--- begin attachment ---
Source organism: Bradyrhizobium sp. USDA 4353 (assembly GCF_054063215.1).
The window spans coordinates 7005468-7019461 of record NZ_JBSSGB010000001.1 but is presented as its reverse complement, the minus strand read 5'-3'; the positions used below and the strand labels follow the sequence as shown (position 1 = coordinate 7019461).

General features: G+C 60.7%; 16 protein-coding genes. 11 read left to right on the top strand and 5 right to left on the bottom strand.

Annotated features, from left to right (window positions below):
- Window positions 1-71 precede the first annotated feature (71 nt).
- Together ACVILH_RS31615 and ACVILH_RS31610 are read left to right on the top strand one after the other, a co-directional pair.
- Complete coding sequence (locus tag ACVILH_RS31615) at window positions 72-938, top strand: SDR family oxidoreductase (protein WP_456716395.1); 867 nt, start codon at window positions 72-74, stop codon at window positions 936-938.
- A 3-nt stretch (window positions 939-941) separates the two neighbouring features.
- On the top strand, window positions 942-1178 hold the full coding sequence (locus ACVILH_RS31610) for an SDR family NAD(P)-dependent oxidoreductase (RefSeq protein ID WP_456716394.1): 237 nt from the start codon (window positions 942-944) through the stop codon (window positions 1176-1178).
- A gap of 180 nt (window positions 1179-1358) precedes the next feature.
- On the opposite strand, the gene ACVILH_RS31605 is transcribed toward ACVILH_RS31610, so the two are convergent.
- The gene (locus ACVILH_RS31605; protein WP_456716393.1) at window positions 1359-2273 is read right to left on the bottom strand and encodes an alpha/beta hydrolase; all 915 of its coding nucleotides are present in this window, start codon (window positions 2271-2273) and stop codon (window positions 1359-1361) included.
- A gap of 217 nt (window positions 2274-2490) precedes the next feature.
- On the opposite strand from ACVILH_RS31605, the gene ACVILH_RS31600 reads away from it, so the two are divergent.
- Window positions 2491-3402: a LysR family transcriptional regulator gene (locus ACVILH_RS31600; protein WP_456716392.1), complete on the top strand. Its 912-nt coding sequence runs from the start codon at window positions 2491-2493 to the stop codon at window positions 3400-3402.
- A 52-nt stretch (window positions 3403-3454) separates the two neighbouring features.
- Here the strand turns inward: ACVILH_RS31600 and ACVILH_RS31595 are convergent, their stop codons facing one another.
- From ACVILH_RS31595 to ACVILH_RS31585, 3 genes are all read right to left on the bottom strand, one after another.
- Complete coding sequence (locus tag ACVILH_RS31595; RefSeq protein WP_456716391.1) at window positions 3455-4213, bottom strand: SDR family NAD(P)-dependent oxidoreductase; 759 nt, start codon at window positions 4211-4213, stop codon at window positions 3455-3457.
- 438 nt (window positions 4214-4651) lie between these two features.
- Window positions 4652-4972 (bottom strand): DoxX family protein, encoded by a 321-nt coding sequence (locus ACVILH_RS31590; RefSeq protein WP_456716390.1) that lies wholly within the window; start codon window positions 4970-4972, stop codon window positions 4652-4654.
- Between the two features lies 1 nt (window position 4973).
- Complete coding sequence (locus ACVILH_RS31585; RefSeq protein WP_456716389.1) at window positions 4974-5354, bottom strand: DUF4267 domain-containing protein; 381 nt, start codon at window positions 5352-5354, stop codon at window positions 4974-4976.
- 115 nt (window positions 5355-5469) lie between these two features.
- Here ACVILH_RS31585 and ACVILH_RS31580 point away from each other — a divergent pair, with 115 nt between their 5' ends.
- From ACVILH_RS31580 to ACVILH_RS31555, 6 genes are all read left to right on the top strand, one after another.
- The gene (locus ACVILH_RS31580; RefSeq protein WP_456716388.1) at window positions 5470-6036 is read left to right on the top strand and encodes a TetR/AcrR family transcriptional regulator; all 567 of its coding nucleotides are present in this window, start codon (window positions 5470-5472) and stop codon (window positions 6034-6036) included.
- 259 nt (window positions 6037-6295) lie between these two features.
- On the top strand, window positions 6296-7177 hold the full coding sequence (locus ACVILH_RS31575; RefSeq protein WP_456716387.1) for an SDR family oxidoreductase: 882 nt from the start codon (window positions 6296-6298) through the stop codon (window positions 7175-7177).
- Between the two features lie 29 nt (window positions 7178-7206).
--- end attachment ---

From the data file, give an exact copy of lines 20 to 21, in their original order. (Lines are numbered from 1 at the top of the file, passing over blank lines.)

- 438 nt (window positions 4214-4651) lie between these two features.
- Window positions 4652-4972 (bottom strand): DoxX family protein, encoded by a 321-nt coding sequence (locus ACVILH_RS31590; RefSeq protein WP_456716390.1) that lies wholly within the window; start codon window positions 4970-4972, stop codon window positions 4652-4654.